by Brian Burns and Judd Proctor Graphic Illustration DOUG DOBEY
Edna St. Vincent Millay’s Stamp
On July 10, 1981, the U. S. Postal Service issued an 18-cent commemorative stamp, honoring poet Edna St. Vincent Millay. The first day issue took place in Austerlitz, New York, where Millay’s farmstead, Steepletop, is located.
The image of Millay on the stamp, designed by Glenora Case Richards, was painted on a piece of old ivory and then mounted in a gold frame. Issued as part of the American Poet-Literary Arts Series, it was printed in panes of fifty stamps.
Millay was the first woman to win the Pulitzer Prize for poetry in 1923. Openly bisexual, Millay celebrated the bohemian lifestyle she led in Greenwich Village in the early 1920s. Her later works made a big shift, with descriptions of free and cavalier female sexuality.
A Stamp for Margaret Mead
Born in Philadelphia in 1901, Margaret Mead became a leading cultural anthropologist of her time. As curator of ethnology at the American Museum of Natural History, she published the bestseller, Coming of Age in Samoa. Mead often made controversial comments on women’s rights, sexual morality, environmental pollution and world hunger. Her close relationship with fellow anthropologist Ruth Benedict was profound and long lasting.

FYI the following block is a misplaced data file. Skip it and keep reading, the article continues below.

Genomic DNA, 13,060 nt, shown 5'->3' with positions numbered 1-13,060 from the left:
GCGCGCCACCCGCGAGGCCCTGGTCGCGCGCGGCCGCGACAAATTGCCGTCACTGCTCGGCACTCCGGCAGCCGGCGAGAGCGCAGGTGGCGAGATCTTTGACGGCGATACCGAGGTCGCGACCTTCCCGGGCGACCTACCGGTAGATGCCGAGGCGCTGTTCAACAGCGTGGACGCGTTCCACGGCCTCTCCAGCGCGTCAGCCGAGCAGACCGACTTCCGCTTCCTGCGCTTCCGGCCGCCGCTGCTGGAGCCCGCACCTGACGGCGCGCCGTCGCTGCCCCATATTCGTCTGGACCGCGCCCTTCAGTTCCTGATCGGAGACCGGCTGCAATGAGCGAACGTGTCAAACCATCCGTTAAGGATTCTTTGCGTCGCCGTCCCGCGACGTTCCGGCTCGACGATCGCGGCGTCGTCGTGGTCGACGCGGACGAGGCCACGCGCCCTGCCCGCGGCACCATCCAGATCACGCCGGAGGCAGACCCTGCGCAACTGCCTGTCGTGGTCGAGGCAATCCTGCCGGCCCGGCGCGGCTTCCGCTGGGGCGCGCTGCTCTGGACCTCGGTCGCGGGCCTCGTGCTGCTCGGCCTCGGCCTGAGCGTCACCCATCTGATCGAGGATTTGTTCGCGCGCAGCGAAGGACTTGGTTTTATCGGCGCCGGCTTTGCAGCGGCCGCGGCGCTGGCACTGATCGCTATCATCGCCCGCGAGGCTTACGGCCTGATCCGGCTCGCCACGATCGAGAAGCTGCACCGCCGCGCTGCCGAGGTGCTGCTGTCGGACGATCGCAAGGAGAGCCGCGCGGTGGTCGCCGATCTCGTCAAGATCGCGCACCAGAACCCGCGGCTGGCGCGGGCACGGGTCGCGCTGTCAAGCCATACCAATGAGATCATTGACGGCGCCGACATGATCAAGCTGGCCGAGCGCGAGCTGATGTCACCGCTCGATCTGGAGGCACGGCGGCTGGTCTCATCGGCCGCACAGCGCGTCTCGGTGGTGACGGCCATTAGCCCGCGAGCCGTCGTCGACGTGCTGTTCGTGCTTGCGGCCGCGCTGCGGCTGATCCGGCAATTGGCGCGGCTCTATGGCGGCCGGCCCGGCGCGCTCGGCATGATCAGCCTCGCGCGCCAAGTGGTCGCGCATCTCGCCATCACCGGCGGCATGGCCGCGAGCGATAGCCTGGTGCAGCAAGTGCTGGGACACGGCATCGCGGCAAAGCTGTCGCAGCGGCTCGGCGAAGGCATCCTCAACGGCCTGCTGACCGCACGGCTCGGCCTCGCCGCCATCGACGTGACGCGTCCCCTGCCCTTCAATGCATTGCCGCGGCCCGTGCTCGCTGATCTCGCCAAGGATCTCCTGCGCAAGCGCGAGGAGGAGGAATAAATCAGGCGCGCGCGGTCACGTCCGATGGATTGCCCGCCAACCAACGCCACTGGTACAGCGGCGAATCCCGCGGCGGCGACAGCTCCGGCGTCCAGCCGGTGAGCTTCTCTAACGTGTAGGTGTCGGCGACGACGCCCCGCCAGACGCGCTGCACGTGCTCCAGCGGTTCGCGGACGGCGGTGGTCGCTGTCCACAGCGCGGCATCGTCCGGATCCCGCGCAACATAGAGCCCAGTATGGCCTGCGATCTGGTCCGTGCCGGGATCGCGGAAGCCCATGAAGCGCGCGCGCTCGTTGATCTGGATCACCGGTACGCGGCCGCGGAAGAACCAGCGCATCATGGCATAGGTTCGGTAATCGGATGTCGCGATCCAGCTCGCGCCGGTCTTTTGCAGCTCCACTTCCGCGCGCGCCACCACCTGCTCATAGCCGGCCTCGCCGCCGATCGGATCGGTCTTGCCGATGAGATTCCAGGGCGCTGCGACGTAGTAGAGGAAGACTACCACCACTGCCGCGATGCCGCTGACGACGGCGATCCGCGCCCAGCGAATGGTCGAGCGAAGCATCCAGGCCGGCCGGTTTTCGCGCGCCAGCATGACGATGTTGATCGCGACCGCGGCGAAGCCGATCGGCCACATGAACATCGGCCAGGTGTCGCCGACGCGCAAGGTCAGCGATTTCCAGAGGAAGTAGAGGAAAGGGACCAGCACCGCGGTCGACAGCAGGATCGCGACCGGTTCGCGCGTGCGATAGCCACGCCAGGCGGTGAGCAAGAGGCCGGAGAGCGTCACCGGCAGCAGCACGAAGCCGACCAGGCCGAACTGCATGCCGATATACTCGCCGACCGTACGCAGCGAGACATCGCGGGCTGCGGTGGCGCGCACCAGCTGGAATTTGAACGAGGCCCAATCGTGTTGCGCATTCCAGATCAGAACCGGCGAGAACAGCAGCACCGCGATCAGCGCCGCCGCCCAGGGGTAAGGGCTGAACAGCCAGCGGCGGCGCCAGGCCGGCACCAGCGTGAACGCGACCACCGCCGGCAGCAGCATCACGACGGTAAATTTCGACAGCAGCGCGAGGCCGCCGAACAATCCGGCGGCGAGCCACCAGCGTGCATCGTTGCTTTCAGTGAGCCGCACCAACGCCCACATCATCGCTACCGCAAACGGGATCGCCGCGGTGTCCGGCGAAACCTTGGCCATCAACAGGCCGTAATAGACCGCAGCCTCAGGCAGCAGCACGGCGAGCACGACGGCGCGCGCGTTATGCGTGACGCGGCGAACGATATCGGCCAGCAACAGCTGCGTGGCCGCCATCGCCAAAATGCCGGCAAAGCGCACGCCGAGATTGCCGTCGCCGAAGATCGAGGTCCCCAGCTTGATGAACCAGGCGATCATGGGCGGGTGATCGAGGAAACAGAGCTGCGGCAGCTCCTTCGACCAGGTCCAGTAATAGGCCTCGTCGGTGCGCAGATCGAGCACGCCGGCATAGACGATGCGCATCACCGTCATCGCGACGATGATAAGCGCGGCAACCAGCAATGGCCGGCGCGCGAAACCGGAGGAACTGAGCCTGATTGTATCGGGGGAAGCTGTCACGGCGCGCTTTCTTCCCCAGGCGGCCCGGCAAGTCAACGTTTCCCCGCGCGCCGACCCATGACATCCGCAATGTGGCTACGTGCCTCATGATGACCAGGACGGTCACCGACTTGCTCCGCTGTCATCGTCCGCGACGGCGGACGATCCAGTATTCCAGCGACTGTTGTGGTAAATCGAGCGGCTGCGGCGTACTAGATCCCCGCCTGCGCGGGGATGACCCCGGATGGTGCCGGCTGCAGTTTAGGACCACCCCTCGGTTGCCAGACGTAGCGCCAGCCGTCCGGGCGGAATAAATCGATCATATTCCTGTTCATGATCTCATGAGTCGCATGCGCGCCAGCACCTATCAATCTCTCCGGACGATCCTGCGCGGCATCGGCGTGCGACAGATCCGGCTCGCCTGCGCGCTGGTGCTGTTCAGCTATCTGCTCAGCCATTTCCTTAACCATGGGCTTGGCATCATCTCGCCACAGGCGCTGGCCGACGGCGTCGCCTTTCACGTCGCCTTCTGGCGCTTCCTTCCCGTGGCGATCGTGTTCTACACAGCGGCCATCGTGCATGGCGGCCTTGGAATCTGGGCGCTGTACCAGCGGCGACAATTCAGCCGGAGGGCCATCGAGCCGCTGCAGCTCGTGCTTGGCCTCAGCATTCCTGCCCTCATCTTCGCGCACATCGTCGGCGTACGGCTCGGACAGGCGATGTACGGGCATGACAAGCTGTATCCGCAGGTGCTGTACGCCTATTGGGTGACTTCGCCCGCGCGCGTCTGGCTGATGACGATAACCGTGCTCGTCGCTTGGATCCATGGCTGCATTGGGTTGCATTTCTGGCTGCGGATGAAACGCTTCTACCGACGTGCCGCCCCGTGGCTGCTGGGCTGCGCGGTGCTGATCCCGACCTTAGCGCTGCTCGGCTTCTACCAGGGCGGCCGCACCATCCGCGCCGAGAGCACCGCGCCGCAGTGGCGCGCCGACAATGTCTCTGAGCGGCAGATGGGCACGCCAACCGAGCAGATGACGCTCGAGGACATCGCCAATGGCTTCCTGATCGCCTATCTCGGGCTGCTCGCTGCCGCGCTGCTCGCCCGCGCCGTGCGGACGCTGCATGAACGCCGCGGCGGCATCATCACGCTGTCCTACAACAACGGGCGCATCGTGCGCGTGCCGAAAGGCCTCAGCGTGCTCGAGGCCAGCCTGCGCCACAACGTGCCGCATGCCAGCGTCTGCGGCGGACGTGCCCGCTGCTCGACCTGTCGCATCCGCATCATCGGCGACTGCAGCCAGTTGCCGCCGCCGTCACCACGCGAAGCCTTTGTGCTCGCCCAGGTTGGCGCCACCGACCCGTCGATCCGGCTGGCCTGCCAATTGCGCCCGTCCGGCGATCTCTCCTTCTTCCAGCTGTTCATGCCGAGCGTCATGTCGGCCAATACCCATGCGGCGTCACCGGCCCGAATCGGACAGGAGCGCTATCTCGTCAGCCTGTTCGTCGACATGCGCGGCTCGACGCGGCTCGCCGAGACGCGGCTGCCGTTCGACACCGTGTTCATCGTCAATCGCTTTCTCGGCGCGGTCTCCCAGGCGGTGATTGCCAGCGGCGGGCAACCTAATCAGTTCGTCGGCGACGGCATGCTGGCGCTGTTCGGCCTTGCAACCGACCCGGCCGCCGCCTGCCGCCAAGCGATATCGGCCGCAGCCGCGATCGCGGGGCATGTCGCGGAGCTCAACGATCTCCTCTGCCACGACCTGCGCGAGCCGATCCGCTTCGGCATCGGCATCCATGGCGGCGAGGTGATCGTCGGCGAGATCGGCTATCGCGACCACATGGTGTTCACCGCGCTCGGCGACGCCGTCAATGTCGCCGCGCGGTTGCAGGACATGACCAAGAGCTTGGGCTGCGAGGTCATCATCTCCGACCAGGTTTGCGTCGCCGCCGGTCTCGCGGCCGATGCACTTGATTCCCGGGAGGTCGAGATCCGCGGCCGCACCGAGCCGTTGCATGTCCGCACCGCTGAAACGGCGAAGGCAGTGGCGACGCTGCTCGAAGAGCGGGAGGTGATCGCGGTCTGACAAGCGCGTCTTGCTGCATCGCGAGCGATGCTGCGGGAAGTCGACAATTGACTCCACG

On May 28, 1998, the U.S. Postal Service issued a 32-cent stamp, commemorating Mead as part of its Celebrate the Century series – in this case the 1920s.
Mead’s daughter ended up living in Hancock, New Hampshire, and in July 1999, the post office of that city held a touching ceremony. They presented Mead’s daughter, Mary Bateson, and her daughter, Sevanne Martin Kassarjian, a portrait based on Mead’s stamp.
A Commemorative Stamp for Ruth Benedict
On October 20, 1995 in Virginia Beach, Virginia, the U.S. Postal Service issued a 46-cent Ruth Benedict stamp, as part of the Great Americans series. They went on sale nationwide the next day.
Benedict is regarded as one of the pioneers of cultural anthropology. She met Margaret Mead in 1922, and they became intimate friends bound by an intense intellectual collaboration. Both were considered the two most influential women anthropologists of their time, with Benedict being an expert in the culture of Japan. Benedict’s landmark book, Patterns of Culture, sold over a million and a half copies and was printed in fourteen languages.
In 1998, a man pleaded guilty for counterfeiting 9,742 Ruth Benedict stamps, telling the judge that the red and white stamp was easy to copy.